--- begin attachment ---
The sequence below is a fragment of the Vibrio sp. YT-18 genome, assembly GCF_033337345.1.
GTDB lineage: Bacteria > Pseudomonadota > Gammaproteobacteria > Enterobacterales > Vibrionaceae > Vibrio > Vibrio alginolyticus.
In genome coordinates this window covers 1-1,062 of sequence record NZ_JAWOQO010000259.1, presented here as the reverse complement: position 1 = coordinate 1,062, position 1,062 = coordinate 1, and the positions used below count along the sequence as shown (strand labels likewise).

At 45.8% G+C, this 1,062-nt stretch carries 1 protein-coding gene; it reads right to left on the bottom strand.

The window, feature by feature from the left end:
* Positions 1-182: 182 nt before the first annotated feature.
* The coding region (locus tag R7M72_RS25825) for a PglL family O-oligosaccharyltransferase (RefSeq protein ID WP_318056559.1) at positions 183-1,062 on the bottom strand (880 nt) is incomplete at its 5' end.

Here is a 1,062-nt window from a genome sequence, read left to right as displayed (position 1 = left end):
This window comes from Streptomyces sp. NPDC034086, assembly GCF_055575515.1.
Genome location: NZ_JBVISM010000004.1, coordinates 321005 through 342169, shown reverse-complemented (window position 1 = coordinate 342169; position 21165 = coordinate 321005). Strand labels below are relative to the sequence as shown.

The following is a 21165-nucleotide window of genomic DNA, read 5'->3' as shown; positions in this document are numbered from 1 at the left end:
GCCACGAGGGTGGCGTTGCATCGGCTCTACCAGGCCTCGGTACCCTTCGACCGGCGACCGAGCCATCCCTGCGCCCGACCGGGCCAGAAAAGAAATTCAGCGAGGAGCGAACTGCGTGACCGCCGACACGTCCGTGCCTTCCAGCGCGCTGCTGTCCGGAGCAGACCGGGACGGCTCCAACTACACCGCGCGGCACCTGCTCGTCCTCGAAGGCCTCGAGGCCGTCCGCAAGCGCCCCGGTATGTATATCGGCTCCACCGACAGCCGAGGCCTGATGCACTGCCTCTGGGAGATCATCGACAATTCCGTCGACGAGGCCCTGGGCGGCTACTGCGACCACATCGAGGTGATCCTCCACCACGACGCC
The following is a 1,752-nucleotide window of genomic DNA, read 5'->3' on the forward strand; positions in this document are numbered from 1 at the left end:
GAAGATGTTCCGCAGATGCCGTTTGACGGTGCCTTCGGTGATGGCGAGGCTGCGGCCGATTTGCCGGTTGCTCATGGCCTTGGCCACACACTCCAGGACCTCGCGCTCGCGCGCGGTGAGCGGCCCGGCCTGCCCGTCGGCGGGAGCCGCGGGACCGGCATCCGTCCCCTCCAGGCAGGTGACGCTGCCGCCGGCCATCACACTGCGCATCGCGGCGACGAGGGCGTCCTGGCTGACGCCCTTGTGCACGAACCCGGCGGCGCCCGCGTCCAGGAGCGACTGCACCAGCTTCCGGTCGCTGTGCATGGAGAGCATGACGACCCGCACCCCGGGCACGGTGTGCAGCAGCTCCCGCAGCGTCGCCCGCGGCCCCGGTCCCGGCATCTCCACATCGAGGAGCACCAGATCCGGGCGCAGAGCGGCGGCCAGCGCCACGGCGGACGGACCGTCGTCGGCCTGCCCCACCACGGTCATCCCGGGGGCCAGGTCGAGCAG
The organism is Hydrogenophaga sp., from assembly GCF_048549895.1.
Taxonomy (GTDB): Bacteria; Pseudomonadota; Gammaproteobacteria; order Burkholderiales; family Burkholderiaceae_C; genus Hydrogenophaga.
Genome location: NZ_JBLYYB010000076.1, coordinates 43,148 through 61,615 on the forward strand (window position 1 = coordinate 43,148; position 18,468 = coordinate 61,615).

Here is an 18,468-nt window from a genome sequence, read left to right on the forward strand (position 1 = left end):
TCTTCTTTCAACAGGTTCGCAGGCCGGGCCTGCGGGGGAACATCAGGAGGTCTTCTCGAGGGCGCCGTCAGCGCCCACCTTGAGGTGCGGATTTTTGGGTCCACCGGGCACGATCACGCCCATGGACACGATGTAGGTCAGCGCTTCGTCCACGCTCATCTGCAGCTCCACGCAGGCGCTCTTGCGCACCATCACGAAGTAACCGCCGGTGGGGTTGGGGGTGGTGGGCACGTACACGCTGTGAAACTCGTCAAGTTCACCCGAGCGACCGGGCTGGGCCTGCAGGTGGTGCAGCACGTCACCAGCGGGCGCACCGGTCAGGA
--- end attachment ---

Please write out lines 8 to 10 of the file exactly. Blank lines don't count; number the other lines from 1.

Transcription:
Here is a 1,062-nt window from a genome sequence, read left to right as displayed (position 1 = left end):
This window comes from Streptomyces sp. NPDC034086, assembly GCF_055575515.1.
Genome location: NZ_JBVISM010000004.1, coordinates 321005 through 342169, shown reverse-complemented (window position 1 = coordinate 342169; position 21165 = coordinate 321005). Strand labels below are relative to the sequence as shown.